2018 Emily Dickinson International Society Graduate Student Fellowship

The EDIS announces a fellowship award of $1,000 in support of graduate student scholarship on Emily Dickinson. The project need not be devoted solely to Dickinson, but her work should be a substantial focus. The award may be used for any expense incurred to advance the project. Preference will be given to applicants in the dissertation stage or writing a work aimed at publication. To apply, please send a cv, a cover letter, a 600-800 word project description, a brief bibliography, and contact information for two references to Michelle Kohler at mkohler@tulane.edu. Applications are due by January 30, 2018. Applicants will be notified of final decisions by March 1. For more information, see www.emilydickinsoninternationalsociety.org

Awards: Lydia Maria Child Society Student Award Deadline Extended to May 8

Lydia Maria Child Society Student Award Deadline Extended to May 8

Dear colleagues,

The Lydia Maria Child Society’s executive board has so enjoyed reviewing the nominations we’ve received for our first social justice award.  While we’ve received many nominations of scholars at the professorial level, though, we have not yet received any for our student award, for high school or undergraduate scholars. 

We are extending the deadline for the student award, so if you have a student you would like to nominate, please feel free to do so by Sunday, May 8.  The original award announcement is below:

In keeping with our society’s goal of honoring and continuing Lydia Maria Child’s vision of and work toward social justice, the Lydia Maria Child Society is pleased to offer two awards recognizing work on American literature that furthers social change: one for literature scholars at the graduate level and beyond and one for high school and undergraduate students.  Child routinely wrote on behalf of the marginalized, emerging as a passionate advocate for slaves, Native Americans, prisoners, prostitutes, and even animals, among a host of others.  Our society aims to recognize academic writing that, like Child’s, speaks to pressing social causes, as well as pedagogical endeavors and other projects that foreground the voices of (oftentimes neglected) authors who have worked to produce such writing.  To apply for either award or to nominate a colleague, friend, or student, please send to lydiamariachildsociety@gmail.com by May 1, with “Social justice award” as the subject line of your email, a letter detailing the ways in which your own or your nominee’s literary scholarship engages with current social justice concerns.  You are also welcome, though not required, to include a writing sample that demonstrates this engagement.  These samples may take the form of essays (or essay excerpts), course syllabi, or descriptions of projects that explore the intersections between American literature and social justice outside the academic classroom.  Continue reading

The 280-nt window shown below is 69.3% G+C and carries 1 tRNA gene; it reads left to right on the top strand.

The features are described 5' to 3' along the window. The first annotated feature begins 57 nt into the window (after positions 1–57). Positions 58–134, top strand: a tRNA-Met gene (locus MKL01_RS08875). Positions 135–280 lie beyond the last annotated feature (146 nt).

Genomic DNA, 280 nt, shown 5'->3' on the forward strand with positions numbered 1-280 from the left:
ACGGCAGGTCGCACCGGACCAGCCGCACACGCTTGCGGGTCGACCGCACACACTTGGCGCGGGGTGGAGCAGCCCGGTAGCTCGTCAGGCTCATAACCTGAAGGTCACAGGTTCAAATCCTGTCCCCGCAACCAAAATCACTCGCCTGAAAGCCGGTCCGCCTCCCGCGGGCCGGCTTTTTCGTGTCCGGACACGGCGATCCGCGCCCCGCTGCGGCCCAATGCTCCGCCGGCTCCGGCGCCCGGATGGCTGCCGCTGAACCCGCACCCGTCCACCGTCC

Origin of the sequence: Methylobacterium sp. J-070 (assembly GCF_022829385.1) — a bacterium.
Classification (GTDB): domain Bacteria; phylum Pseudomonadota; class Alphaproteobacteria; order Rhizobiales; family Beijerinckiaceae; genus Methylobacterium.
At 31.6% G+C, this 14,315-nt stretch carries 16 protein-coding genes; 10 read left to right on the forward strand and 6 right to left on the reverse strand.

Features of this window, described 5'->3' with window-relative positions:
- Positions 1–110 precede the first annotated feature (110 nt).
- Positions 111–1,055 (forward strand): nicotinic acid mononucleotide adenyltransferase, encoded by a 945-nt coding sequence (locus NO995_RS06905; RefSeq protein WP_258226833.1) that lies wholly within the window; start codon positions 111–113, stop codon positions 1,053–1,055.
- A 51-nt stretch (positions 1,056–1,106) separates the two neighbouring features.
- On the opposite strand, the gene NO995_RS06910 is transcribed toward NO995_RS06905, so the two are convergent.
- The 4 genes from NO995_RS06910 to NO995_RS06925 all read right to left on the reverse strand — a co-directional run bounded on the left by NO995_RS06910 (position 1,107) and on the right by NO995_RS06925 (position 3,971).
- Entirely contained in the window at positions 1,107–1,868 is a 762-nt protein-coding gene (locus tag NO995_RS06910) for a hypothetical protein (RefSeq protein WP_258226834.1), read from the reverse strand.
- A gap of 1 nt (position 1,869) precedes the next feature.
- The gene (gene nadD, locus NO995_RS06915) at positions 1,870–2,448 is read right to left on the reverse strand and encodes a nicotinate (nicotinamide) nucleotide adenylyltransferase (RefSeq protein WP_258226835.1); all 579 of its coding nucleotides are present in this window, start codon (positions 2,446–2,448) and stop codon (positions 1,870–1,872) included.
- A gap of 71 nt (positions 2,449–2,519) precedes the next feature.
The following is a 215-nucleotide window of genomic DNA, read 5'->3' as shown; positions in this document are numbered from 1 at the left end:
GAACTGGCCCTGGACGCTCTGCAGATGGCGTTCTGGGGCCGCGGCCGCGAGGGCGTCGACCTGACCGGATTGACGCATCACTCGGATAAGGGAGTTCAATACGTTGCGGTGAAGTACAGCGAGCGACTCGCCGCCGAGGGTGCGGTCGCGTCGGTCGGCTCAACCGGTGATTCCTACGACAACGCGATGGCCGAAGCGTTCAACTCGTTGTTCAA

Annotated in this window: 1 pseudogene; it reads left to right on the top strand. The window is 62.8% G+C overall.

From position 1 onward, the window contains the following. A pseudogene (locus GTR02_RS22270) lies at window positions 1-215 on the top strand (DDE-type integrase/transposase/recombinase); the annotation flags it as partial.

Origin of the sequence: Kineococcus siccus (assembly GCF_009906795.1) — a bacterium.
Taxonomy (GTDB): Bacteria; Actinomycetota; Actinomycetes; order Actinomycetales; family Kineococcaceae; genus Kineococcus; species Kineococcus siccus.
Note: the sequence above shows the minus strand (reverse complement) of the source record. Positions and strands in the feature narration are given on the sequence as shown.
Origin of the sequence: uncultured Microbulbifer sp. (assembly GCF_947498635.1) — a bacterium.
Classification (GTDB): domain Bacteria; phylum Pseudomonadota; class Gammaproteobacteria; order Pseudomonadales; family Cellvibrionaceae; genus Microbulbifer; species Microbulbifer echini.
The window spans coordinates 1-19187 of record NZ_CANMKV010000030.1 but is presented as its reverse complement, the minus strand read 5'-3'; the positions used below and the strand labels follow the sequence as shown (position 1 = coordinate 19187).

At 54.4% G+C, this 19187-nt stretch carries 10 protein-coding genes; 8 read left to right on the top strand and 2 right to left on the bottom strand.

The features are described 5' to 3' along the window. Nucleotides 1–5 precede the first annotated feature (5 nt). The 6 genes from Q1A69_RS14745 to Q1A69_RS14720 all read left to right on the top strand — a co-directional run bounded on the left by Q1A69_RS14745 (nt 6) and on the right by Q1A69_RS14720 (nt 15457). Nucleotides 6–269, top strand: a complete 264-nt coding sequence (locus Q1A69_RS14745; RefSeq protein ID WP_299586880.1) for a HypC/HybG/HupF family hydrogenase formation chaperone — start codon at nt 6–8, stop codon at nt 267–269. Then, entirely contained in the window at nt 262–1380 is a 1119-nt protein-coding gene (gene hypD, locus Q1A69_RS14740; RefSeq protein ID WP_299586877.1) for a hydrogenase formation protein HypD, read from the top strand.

Post Doctoral Researcher in Special Collections and Digital Humanities (The University of Delaware)

The University of Delaware Library and the College of Arts and Sciences invite applications for a Postdoctoral Fellow of Special Collections and Digital Humanities. We seek an untenured scholar in the humanities (PhD received January 2010 – June 2016). The mission of the Fellow is to promote primary sources related to African American culture found in Special Collections at the University of Delaware Library through collaborative instruction, programming, creative outreach, and project development. The fellowship is a residential one-year academic appointment (September 2016-August 31, 2017), renewable up to three years. The PhD is the only eligible terminal degree. We are looking for an engaged humanist whose educational background suits her or him to work at the intersection of the classroom, the museum and/or archive, and the digital realm. Relevant training in programming, library sciences, computer graphics, computational linguistics, or other fields relevant to digital humanities research is desirable but not required.